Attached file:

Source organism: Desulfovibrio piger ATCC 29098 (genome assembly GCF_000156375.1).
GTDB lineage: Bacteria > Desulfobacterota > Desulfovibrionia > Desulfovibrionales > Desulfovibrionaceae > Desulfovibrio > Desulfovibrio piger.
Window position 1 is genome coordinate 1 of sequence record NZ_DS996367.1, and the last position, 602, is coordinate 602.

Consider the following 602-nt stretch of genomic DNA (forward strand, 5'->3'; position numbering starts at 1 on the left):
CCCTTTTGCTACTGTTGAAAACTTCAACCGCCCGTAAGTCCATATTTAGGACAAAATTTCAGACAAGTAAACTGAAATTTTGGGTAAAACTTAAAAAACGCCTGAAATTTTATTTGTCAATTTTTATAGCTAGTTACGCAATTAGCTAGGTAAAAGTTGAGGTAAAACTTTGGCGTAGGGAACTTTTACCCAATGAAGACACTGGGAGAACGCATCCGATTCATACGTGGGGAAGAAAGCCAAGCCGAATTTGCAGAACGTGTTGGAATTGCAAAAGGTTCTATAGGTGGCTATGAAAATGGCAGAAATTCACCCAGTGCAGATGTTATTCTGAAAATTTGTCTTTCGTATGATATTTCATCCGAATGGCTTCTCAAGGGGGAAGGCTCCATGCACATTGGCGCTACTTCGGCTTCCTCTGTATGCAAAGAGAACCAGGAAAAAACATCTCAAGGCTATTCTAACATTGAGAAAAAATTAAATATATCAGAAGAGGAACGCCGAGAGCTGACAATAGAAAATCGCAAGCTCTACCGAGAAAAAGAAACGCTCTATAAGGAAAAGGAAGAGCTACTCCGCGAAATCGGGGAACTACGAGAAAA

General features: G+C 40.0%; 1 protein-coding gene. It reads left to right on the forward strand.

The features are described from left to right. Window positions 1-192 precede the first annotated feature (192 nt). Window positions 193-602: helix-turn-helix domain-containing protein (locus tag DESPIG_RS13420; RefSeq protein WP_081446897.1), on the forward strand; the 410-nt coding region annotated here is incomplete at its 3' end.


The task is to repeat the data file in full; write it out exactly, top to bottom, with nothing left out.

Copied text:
Source organism: Desulfovibrio piger ATCC 29098 (genome assembly GCF_000156375.1).
GTDB lineage: Bacteria > Desulfobacterota > Desulfovibrionia > Desulfovibrionales > Desulfovibrionaceae > Desulfovibrio > Desulfovibrio piger.
Window position 1 is genome coordinate 1 of sequence record NZ_DS996367.1, and the last position, 602, is coordinate 602.

Consider the following 602-nt stretch of genomic DNA (forward strand, 5'->3'; position numbering starts at 1 on the left):
CCCTTTTGCTACTGTTGAAAACTTCAACCGCCCGTAAGTCCATATTTAGGACAAAATTTCAGACAAGTAAACTGAAATTTTGGGTAAAACTTAAAAAACGCCTGAAATTTTATTTGTCAATTTTTATAGCTAGTTACGCAATTAGCTAGGTAAAAGTTGAGGTAAAACTTTGGCGTAGGGAACTTTTACCCAATGAAGACACTGGGAGAACGCATCCGATTCATACGTGGGGAAGAAAGCCAAGCCGAATTTGCAGAACGTGTTGGAATTGCAAAAGGTTCTATAGGTGGCTATGAAAATGGCAGAAATTCACCCAGTGCAGATGTTATTCTGAAAATTTGTCTTTCGTATGATATTTCATCCGAATGGCTTCTCAAGGGGGAAGGCTCCATGCACATTGGCGCTACTTCGGCTTCCTCTGTATGCAAAGAGAACCAGGAAAAAACATCTCAAGGCTATTCTAACATTGAGAAAAAATTAAATATATCAGAAGAGGAACGCCGAGAGCTGACAATAGAAAATCGCAAGCTCTACCGAGAAAAAGAAACGCTCTATAAGGAAAAGGAAGAGCTACTCCGCGAAATCGGGGAACTACGAGAAAA

General features: G+C 40.0%; 1 protein-coding gene. It reads left to right on the forward strand.

The features are described from left to right. Window positions 1-192 precede the first annotated feature (192 nt). Window positions 193-602: helix-turn-helix domain-containing protein (locus tag DESPIG_RS13420; RefSeq protein WP_081446897.1), on the forward strand; the 410-nt coding region annotated here is incomplete at its 3' end.